1 Reply Latest reply on Mar 19, 2010 1:54 PM by Captiv8r

    Are .chm files outdated technology?

    jensandberg Level 1

      Hi, all,

      I'm researching the next step (technology-wise) for our help files.  Currently, I am using RH8 and generate our help using HTML help, thus creating a .chm file.  The application for which I create help is Windows-based.  So far, all of my research indicates that .chm files continue to be the standard for Windows-based applications.  Also, we use context-senstive help (click F1 in the field and the help for that definition displays), and we do not want to get rid of that functionality.  That is another reason we are stuck with .chm files--it's the only format I'm aware of that allows context-sensitive help.

       

      I suppose my question is if anyone is aware of a "newer" and more "modern" output that still allows me to use context-sensitive help.  Also, our developers may be using Silverlight in the future--not sure if that will have any effect on my research or not...

       

      I appreciate your feedback!

        • 1. Re: Are .chm files outdated technology?
          Captiv8r Adobe Community Professional & MVP

          Hi there

           

          Based on what you posted I see other questions. I'll copy what you posted and intersperse answers (and questions) inline.

           

          I'm researching the next step (technology-wise) for our help files.   Currently, I am using RH8 and generate our help using HTML help, thus  creating a .chm file.

           

          Fair enough. But keep in mind that the output depends on other unknown factors.

           

          The application for which I create help is  Windows-based.

           

          Windows-based. While I'm certain you meant that it only runs on the Windows platform, it could still be a Windows application that runs from a server. So the big question here is to ask where the application exists when the user runs it. Local PC or from a Network drive? If local PC, CHM is your answer. But if you want the help on the network, WebHelp or FlashHelp is the answer. More on this later.

           

          So far, all of my research indicates that .chm files  continue to be the standard for Windows-based applications.

           

          Assuming you mean locally installed applications, that's mostly right. Again, more later.

           

          Also, we  use context-senstive help (click F1 in the field and the help for that  definition displays), and we do not want to get rid of that  functionality.

           

          You don't have to. WebHelp, FlashHelp and AIRHelp all have the same functionality.

           

          That is another reason we are stuck with .chm  files--it's the only format I'm aware of that allows context-sensitive  help.

           

          Nope. As I said earlier, CSH exists in many shapes and sizes.

           

          I  suppose my question is if anyone is aware of a "newer" and more  "modern" output that still allows me to use context-sensitive help.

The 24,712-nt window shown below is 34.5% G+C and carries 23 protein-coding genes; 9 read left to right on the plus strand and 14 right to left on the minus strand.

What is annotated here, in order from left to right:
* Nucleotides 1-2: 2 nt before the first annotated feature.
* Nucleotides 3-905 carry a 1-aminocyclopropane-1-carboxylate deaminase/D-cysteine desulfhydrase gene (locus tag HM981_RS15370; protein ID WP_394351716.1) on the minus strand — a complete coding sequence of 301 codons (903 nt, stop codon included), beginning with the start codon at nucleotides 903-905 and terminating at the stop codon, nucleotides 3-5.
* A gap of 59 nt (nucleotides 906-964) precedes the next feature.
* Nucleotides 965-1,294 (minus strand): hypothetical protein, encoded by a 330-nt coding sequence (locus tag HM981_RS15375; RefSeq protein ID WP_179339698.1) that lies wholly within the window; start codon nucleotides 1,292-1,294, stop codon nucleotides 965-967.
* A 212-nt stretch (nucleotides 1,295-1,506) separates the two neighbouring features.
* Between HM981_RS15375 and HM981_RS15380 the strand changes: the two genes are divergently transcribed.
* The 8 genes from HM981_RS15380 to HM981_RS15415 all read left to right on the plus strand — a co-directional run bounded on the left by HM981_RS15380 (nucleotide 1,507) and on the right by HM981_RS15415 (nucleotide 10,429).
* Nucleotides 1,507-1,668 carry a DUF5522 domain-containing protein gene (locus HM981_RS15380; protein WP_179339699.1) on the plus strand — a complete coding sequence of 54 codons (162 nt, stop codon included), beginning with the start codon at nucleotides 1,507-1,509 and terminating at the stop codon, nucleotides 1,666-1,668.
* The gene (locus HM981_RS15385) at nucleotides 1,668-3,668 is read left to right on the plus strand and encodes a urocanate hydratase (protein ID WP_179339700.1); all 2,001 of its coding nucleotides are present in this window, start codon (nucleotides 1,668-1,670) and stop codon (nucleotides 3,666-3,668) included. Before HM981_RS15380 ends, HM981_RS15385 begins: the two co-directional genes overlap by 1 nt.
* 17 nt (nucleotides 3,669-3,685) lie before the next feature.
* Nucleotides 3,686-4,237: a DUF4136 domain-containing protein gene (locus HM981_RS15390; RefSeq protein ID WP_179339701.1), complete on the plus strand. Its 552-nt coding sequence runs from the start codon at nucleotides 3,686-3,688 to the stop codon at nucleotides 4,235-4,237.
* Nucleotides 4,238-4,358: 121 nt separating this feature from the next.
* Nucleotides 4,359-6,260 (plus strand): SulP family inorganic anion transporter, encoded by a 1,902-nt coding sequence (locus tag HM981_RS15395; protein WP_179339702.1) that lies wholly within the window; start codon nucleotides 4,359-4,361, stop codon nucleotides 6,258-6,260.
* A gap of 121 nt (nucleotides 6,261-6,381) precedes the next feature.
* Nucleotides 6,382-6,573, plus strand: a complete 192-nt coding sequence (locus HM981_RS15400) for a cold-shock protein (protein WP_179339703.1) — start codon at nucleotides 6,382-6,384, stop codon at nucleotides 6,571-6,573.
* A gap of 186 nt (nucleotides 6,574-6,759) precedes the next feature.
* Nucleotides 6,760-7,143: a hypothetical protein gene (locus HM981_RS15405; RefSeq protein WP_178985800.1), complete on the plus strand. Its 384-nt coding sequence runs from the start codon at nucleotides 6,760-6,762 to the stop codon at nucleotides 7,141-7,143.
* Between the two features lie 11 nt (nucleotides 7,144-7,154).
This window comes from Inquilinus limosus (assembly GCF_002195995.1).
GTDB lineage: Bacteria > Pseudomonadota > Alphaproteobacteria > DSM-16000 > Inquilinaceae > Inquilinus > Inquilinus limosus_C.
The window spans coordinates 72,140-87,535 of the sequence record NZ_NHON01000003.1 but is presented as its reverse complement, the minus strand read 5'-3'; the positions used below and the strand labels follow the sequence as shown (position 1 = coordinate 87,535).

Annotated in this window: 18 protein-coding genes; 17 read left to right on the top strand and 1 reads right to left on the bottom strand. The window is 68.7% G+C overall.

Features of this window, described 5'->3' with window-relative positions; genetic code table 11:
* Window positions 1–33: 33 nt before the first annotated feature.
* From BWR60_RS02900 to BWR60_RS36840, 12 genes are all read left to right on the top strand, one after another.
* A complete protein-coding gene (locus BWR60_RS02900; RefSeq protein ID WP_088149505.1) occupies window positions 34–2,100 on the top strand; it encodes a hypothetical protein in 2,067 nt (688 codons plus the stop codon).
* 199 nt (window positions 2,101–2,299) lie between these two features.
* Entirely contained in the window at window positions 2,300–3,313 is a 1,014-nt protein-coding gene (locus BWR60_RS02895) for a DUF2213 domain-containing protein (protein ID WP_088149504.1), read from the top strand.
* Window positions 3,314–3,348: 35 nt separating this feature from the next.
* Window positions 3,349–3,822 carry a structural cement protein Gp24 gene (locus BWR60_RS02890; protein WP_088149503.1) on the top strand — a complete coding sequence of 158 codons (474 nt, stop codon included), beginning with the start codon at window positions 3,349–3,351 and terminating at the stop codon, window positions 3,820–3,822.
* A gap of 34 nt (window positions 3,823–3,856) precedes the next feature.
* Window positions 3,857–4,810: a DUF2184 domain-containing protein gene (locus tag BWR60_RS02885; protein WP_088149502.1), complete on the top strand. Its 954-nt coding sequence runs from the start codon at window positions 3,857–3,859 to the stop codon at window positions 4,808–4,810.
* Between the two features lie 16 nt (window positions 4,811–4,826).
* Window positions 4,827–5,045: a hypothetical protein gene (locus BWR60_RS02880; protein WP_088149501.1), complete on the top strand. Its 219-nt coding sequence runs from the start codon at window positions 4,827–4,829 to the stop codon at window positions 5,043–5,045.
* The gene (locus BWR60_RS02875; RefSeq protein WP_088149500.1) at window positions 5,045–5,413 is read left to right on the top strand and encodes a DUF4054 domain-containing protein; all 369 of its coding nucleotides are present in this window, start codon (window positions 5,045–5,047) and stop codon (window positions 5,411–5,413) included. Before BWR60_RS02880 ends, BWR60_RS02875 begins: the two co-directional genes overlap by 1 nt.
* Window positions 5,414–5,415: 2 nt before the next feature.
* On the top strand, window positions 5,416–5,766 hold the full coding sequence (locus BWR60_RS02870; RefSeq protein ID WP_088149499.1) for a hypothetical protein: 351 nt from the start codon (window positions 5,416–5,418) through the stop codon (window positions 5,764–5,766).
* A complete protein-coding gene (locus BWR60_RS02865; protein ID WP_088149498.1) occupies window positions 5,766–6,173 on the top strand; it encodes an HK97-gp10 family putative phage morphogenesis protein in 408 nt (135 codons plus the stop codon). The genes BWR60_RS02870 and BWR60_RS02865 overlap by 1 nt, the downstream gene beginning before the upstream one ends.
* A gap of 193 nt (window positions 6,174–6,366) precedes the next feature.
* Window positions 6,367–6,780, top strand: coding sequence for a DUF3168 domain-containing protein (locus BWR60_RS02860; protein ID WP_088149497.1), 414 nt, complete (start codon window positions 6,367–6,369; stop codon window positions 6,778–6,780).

Yep. WebHelp and FlashHelp are newer and more "Modern" looking. So is AIR Help. What it boils down to is how "Modern" you want it to look, as well as other factors I'll describe later.

           

          Also, our developers may be using Silverlight in the future--not sure if  that will have any effect on my research or not...

           

          I'm not sure about Silverlight either. But it seems to me that Silverlight is falling by the wayside. I base that judgement on viewing some popular web sites that once had Silverlight apps running, but have since moved back to Flash. I'm guessing there is a reason they made that move.

           

          It would seem to me that AIR Help may be what you are looking for here. But only you can decide that once you know its strengths and weaknesses.

           

          Strengths:

          Looks newer.

          Able to easily update help later.

          Able to use user added commenting if using the locally installed AIR Help.

           

          Weaknesses:

          Must be installed like an application

          In addition to each user having to install AIR Help, they must also download and install the AIR viewer application prior to installing the AIR Help package.

          Must have a digitally signed certificate - Allows one to be created, but it's not the same as purchasing one. Users may be hinky over that.

          Not easily customized. You are bound by the look and feel Adobe decides to offer. They do offer some customization, such as adding a Company Logo, but you cannot change the colors or the layout.

          I don't believe user added commenting is possible for Web Based AIR Help.

          User commenting isn't easy to discover for locally installed AIR Help.

           

          There is more on the AIR Help format over on fellow Adobe Community Professional Peter Grainge's site.

           

          Click here to visit Peter's site

           

          Cheers... Rick

           

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